Longbranch students were heavily involved in all of the decision-making, even deciding how much to charge for admission to the play. The leadership team seriously debated how much to charge. The ultimate group decision was to accept any donation people wished to give. At last count, Longbranch students and teachers had raised more than $19,000 for the Make-a-Wish Foundation.

The key components of every service learning experience are reflection and demonstrating depth of learning and personal impact. Throughout this experience, students were reflecting upon the process of learning new knowledge, skills and attitudes. As teachers, we participated in reflective evaluation as well.

We, like all teachers, felt the pressure of time. All of this project was completed in a very short time frame in the final two months of school. We recommend allowing up to a 5-month time frame from initial planning to completion. This allows classroom teachers time to integrate project elements within their units of study, students to have time to engage in the investigation, planning and reflection processes, while also allowing our leadership team’s work within the play production.   

Although the child whose wish we funded is still in treatment for her cancer, she and her family now have the opportunity to visit Disney World to meet with her favorite princesses, including Ariel. In fact, Longbranch Elementary and the extended community raised enough money that another child’s family also will have a wish granted in the near future.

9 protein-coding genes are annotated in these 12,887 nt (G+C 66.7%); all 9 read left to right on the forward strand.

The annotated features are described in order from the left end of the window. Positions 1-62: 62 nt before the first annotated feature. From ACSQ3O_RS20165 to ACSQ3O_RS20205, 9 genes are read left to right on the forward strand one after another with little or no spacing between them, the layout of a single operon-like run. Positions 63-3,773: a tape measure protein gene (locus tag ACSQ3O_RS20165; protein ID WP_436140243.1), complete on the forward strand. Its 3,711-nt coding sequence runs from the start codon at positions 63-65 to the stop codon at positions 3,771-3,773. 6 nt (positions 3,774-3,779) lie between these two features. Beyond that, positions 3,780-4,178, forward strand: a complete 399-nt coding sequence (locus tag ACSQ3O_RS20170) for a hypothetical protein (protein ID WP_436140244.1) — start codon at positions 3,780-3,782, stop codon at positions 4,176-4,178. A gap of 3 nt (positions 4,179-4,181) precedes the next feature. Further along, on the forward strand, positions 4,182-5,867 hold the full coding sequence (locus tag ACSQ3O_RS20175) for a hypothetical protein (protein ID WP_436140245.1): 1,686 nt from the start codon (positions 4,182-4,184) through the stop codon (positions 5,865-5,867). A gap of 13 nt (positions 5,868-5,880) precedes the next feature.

Ultimately, the project’s gifts were truly reciprocal. Longbranch students and teachers benefited by connecting learning with compassion. One might view this type of project as a capstone unit, in which students integrate the arts and multiple core content lessons to demonstrate new skills, knowledge, and social and emotional development.

Our Kentucky schools are teaching all the core subjects. Schools can aim even higher with service learning and project-based learning by intentionally developing each student’s individual strengths, practicing skills that prepare them for fulfilling careers. This project to help one sick child demonstrated how integrating academics with critical thinking, creativity and compassion for others nurtures vibrant, engaged student citizens that will be better prepared for success in life.


Mary Kay Connolly has been director of service learning and a service learning consultant at Children Inc. since 2005. She is a member of the Greater Cincinnati Service Learning Network Executive Committee as well as the chair of the K-12th Grade Subcommittee for the network. Previously, Connolly was a school counselor and taught several grades as a classroom teacher.

Melanie Roberts is a project-based learning and technology teacher and coordinator at Longbranch Elementary (Boone County).  She has taught kindergarten through 5th grade throughout her 28 years of teaching.  She holds a bachelor’s and master’s degrees in elementary education from Northern Kentucky University.  Roberts has been trained by The Buck Institute in project-based learning.

Regina Melvin holds a bachelor’s and master’s degree in music education from the University of Kentucky. She has taught elementary and preschool music for 25 years. Melvin is a member of the American Orff-Schulwerk Association, the Kentucky Orff-Schulwerk Association, the Kentucky Music Educators Association and the National Association for Music Education.